After four decades of innovation and experimentation, Boss has a catalogue of several iconic effects and a few forgotten favorites. These relics from the past are part of Boss’ history and each has a story all its own.
This week we’ll take a look at five items in Boss’ heritage of compact effects that had short production runs, garnered cult followings, and these days are part of the lingering collection of pawn shops. While such rare items may not have dominated the gear scene in their day, their sounds are a true testament to the ingenuity and bold design approach of the stompbox royalty that is Boss.
SG-1 Slow Gear
Between 1979 and 1982, the SG-1 enabled guitarists to filter out the attack of a note so that the onset was a gradual swell. This Frankenstein-like blend of a volume and compression pedal might sound pretty simple yet its short run and made-in-Japan heritage have earned it a top place in the rarest of rare on the used market. These days a well-worn SG-1 will fetch a price that is often on par with Boss’ most recent and ambitious creations, like the Reverb RV-500, Modulation MD-500, and Boss DD-500. So, if you’ve got around $400 to spend, choose wisely.
DC-2 Dimension C
In a decade awash with chorus, the Boss DC-2 made its pale purple debut in 1985. By layering thickness, depth, and width atop each other in a three-dimensional chorus sound, the pedal channeled the vibe of the earlier rack mounted Roland SDD-320 Dimension D. One of the most unmistakable design features of the pedal is it remains the only Boss compact effect to not feature any knobs or sliders. Rather, its pre-set chorus modes were accessed by pressing rectangular buttons. What you see is what you get—at least until 1989 when the Dimension C was phased out of production.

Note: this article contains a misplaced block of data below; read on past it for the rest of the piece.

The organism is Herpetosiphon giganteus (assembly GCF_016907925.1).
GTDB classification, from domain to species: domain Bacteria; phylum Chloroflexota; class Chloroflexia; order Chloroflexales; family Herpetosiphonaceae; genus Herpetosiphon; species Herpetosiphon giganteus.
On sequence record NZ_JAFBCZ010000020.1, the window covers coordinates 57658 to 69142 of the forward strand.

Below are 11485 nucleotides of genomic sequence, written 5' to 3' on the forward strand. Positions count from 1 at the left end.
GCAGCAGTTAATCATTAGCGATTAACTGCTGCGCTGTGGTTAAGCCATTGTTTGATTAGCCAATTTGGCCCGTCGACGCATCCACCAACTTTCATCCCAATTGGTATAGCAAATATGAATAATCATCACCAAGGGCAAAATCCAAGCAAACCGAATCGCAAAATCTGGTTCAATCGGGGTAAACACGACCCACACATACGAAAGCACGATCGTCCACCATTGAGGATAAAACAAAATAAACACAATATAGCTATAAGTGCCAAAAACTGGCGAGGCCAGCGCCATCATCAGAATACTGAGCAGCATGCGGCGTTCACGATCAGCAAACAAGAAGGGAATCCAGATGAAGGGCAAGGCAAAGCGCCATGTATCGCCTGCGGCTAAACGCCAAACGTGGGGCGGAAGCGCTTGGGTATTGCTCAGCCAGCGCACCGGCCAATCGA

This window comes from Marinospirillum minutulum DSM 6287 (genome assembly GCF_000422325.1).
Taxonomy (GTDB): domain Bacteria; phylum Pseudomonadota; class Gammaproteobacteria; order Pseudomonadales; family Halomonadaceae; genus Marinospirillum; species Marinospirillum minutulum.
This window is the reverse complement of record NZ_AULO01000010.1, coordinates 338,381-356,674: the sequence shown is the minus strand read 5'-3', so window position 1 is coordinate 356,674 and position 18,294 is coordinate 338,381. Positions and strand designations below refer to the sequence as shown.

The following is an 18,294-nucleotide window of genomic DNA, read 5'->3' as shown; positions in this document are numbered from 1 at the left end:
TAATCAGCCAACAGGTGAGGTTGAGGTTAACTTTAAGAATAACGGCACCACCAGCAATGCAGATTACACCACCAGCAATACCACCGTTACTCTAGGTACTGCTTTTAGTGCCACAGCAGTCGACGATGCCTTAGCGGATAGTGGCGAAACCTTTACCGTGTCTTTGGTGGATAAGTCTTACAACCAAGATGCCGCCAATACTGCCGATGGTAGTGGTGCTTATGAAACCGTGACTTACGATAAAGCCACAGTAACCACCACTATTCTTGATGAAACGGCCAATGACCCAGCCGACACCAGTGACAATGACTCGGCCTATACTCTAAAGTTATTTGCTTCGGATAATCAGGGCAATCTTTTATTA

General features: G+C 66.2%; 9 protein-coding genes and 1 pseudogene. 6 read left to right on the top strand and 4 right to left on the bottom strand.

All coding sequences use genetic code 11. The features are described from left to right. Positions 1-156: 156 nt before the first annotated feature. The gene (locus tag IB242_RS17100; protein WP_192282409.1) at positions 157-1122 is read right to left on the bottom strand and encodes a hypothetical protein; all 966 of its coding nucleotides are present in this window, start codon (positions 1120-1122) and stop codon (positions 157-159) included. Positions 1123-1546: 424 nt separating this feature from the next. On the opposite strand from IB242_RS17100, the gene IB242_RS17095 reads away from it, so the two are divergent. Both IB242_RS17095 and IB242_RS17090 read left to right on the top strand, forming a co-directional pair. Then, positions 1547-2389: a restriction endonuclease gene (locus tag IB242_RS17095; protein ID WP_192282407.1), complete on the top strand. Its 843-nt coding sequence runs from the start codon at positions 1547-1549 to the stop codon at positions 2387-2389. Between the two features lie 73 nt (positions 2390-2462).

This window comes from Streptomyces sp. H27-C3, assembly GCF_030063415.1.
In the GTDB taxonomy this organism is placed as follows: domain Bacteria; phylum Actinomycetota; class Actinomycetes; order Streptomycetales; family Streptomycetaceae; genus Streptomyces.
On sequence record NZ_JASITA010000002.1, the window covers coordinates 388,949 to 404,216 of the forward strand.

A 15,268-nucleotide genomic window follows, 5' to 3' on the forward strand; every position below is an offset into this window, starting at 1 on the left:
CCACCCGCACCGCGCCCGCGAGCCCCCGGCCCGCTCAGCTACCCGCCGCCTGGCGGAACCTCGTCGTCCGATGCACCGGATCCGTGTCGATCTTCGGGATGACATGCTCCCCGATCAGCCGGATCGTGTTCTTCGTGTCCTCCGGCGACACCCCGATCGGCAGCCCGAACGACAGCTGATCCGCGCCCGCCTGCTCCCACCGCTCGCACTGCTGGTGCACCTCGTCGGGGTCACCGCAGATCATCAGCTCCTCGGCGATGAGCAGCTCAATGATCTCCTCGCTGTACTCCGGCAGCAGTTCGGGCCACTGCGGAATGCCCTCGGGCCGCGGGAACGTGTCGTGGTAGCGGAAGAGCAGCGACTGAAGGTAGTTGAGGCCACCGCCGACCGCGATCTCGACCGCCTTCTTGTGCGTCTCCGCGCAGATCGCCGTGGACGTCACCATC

DF-2 Super Feedbacker & Distortion
Generating a roaring squeal of feedback on demand can be a real asset. The DF-2 is one of a few pedals to attempt this instant guitarist gratification. With the footswitch depressed the pedal imbibed the signal with endless sustain and harmonic overtones—the essential ingredients for a rising wave of feedback. While the pedal had a lifespan of a decade from 1984-1994, the first few thousand pedals produced before 1985 are highly sought after due to their name change. Originally released as the “Super Distortion & Feedbacker,” Boss quickly had to switch things up upon learning that DiMarzio had already trademarked the name “Super Distortion.”
In the mid-90s, distortion pedals were dominating the gear scene. On the heels of what would become arguably the company’s most famous overdrive stompbox, the BD-2 Blues Driver, Boss came to market in 1996 with its grungier cousin: the Extortion. While the pedal certainly had more teeth than others in the Boss lineup to date, its flat EQ and fizz-like sound seems to have won few fans. After a mediocre reception, Boss retired the pedal from production after a run of only 20, 000 pedals over eleven months.
If the 80s saw a spike in chorus pedals and the 90s were all about the overdrive, in a decade or so we’ll probably look back at our own day and remark at pedals geared for ambient, washy, and otherworldly sounds. As such, the TE-2 is the only active production pedal on the list, a stellar b-side in the making. The TE-2 offers up ethereal blends of delay, reverb, and modulation in a way that only the masterminds of Boss could dream up. With its launch in 2013, the ambient TE-2 marked the 100th compact pedal in the Boss lineup.
With a heritage of four decades of compact pedal designs and a catalogue of stompboxes exceeding the triple digits, Boss’ story is one of originating the modern gear game and innovating it at every turn.So turn up whatever Boss pedal is on your board, give it a stomp, and have a great #RiffCitySunday.